At desktop monitor sizes and 1080p resolution, there are too few pixels per character cell to render correctly any beautiful typeface.

                Only the simplified typefaces with uniform line thickness and without contrast between thin lines and thick lines can be rendered acceptably well, e.g. Helvetica, Arial, Tahoma, Courier and many other such typefaces.

                I consider these simplified typefaces, which have been created in the century between the Napoleonic Wars and WWI for cheap printing on bad paper, e.g. for advertising, and for typewriting, and which have become excessively popular for computer applications, due to the reluctance during two decades of the display manufacturers to increase the resolution above 1080p, as being too ugly, so I avoid them.

                Therefore, because I use mainly beautiful typefaces and I read a lot, I use only 4k monitors.

                Anyone who is not aware how great the differences between the true forms of the letters and their renderings on an 1080p monitor are, should compare a page printed by a good laser printer with how that page is displayed on the monitor.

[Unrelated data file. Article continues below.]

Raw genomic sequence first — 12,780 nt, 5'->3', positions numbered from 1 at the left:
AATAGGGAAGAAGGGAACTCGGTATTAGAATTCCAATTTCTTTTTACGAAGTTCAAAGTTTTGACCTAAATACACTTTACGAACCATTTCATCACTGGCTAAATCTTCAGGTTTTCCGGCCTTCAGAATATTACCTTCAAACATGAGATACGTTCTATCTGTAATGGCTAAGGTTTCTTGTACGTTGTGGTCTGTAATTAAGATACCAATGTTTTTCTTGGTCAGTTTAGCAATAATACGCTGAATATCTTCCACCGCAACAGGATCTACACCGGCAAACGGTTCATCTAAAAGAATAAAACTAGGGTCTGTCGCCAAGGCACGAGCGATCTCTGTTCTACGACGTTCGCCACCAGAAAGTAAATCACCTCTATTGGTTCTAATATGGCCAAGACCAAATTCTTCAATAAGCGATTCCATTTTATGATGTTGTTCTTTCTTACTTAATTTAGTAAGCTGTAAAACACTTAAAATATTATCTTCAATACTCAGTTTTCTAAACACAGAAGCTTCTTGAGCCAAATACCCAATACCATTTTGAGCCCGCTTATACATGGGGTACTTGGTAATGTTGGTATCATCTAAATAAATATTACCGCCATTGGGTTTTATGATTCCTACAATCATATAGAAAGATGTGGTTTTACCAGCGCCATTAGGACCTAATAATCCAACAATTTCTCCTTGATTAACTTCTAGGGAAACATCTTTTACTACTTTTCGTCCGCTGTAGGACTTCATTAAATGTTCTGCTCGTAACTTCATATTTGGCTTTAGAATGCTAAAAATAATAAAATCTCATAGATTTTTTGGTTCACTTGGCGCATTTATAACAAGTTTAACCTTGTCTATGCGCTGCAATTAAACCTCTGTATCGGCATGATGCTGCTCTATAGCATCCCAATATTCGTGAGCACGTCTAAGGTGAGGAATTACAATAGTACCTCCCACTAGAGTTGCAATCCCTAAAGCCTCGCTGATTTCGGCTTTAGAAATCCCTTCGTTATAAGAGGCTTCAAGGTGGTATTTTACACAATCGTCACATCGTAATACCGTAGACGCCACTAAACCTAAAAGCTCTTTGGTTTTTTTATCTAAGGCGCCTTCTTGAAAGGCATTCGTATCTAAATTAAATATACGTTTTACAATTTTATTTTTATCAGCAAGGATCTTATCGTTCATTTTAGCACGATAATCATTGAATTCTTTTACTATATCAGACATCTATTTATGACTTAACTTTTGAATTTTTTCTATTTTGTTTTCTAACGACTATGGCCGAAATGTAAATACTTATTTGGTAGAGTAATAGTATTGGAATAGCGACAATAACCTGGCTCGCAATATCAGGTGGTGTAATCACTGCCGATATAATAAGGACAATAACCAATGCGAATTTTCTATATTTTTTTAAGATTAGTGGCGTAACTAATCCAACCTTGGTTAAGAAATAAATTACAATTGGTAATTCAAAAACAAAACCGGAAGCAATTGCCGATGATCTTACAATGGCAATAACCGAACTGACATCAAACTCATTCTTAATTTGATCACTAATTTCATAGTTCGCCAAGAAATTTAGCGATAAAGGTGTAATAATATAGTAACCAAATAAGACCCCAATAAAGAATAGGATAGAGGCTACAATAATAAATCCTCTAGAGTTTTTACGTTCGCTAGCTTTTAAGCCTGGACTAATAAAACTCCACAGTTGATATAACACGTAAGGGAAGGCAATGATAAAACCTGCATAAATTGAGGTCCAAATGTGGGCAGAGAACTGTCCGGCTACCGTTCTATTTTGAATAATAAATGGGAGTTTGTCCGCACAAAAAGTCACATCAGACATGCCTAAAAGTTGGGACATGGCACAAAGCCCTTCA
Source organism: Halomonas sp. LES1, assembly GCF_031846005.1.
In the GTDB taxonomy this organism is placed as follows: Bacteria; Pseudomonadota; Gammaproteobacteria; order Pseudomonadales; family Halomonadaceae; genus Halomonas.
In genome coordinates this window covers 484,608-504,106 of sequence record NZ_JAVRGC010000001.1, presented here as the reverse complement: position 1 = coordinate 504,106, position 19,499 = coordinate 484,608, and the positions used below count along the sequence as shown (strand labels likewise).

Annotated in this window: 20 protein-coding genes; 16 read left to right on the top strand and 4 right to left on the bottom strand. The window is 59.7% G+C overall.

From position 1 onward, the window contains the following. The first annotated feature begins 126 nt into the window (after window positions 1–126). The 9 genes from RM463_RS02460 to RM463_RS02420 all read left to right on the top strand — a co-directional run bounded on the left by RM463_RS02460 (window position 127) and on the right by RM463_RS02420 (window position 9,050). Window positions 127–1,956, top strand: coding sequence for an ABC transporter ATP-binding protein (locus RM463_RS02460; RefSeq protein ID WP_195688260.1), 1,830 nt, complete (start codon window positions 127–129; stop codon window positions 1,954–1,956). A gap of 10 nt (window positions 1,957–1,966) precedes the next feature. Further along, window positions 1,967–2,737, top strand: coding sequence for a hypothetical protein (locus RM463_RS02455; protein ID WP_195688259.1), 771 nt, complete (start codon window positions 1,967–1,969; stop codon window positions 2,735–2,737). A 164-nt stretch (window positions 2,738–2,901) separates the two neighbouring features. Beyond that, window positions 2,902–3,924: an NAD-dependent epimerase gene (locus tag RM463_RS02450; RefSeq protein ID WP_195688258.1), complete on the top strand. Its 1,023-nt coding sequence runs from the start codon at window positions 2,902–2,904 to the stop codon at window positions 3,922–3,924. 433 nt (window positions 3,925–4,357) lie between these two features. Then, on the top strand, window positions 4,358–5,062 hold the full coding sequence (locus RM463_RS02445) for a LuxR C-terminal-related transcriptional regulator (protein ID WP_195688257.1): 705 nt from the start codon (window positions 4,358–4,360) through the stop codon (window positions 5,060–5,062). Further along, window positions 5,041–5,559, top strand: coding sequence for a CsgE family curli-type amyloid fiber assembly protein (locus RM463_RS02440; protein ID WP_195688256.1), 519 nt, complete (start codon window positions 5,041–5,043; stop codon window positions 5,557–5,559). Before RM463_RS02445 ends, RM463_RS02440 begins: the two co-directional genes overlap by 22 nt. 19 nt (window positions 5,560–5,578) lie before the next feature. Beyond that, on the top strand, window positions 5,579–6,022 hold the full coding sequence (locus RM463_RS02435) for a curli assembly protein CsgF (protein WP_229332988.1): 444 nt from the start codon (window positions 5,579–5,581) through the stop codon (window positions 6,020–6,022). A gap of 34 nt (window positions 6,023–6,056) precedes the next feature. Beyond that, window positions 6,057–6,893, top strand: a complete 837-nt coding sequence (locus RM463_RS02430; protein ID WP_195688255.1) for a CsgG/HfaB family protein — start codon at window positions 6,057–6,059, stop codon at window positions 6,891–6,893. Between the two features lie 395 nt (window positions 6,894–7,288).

Comment


                • #98
                  Reports from sources close to Moore's Law Is Dead suggest that AMD's driver team has been tasked with working on quick fixes for some of the bugs plaguing the 7900 XTX models. Hopefully the new drivers can fix the power draw issues and maybe even improve the underwhelming performance a little.


                  Reviewers are concluding that AMD oversold the 7900 XTX's performance with its +50-70% claim. That may have been due in part to driver issues. Maybe it can pick up a few percent, but the first impression is the most important.

                  It's also said that the 7900 XT could be the majority of stock, which sucks if true. AMD can have its own 4080 moment with 7900 XTs gathering dust on store shelves.

                  Comment


                  • #99
                    Originally posted by xfcemint View Post
                    What you are saying is incorrect. You have failed to specify the eye-to-monitor distance, therefore all your conclusions are ambiguous.

                    At 100 cm distance, 1080p @ 24 inch is fine. It is not perfect, but you really have to make an effort to see any significant difference.
                    At 50 cm - 70 cm distance, 4K @ 24 inch is the way to go for reading text. Many people have monitors at this distance (most desks are less than 80 cm deep). 4K @ 50 cm distance is exactly the same as 1080p @ 100 cm.